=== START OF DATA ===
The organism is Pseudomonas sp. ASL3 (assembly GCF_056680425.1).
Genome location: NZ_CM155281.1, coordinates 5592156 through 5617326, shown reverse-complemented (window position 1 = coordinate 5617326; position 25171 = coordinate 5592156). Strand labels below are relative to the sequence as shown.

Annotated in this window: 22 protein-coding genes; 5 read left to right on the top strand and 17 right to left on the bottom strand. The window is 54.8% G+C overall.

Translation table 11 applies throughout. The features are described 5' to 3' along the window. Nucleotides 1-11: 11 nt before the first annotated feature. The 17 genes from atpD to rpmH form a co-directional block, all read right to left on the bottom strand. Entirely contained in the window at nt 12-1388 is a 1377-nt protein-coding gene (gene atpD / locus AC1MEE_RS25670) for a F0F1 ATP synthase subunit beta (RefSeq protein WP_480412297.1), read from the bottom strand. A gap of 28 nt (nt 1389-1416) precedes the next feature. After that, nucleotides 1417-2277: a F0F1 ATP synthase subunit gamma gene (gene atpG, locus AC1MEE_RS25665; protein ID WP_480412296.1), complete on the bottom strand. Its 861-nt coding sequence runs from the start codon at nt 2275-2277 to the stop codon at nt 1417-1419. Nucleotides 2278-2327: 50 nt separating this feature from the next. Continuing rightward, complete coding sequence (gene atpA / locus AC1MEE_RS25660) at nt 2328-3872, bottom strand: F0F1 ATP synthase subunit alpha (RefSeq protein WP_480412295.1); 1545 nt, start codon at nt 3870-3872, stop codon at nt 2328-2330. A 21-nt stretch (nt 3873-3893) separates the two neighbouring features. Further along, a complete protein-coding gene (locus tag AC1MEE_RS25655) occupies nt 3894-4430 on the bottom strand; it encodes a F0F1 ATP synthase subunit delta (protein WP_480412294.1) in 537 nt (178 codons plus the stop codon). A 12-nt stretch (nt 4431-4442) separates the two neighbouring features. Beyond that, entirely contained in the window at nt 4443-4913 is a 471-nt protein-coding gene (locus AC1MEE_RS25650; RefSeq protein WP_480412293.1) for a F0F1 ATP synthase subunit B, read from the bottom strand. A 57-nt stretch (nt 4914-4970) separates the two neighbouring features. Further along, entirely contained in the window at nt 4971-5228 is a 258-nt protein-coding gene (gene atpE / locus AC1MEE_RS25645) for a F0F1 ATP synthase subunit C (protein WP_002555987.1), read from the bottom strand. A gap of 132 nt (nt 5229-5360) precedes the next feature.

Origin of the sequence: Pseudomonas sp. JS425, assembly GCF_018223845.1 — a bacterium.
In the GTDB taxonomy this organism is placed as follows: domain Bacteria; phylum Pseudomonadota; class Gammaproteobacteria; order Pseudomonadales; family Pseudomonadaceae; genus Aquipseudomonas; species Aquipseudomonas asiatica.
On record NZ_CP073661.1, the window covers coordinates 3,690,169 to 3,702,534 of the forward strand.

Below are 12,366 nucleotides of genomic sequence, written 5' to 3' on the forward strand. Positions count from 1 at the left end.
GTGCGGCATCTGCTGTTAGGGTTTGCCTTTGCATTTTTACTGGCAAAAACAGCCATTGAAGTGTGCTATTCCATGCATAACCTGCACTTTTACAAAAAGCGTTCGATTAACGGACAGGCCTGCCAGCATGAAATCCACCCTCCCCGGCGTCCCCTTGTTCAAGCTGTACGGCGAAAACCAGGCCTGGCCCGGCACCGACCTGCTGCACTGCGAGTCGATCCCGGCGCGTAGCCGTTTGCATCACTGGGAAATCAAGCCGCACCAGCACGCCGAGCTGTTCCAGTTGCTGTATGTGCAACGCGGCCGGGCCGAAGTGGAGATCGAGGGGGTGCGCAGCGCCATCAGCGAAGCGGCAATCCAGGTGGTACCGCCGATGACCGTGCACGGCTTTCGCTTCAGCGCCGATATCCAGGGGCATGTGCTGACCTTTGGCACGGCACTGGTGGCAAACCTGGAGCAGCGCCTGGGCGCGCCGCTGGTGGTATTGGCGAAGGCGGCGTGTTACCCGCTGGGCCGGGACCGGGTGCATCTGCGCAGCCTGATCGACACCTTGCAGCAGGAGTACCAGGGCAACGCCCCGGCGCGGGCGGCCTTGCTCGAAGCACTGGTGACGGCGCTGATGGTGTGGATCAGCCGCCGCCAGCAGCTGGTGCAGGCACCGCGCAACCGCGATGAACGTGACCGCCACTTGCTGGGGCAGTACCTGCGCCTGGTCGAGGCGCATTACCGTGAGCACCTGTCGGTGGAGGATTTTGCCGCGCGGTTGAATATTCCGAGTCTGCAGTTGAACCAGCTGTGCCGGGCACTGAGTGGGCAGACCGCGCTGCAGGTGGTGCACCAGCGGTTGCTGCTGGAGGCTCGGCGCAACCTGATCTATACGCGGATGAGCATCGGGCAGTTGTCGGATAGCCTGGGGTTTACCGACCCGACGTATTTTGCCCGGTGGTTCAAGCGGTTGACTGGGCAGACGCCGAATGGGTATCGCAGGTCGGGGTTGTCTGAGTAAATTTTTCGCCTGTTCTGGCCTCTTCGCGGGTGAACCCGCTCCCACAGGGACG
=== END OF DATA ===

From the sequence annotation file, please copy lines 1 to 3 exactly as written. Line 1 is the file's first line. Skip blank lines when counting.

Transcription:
The organism is Pseudomonas sp. ASL3 (assembly GCF_056680425.1).
Genome location: NZ_CM155281.1, coordinates 5592156 through 5617326, shown reverse-complemented (window position 1 = coordinate 5617326; position 25171 = coordinate 5592156). Strand labels below are relative to the sequence as shown.

Annotated in this window: 22 protein-coding genes; 5 read left to right on the top strand and 17 right to left on the bottom strand. The window is 54.8% G+C overall.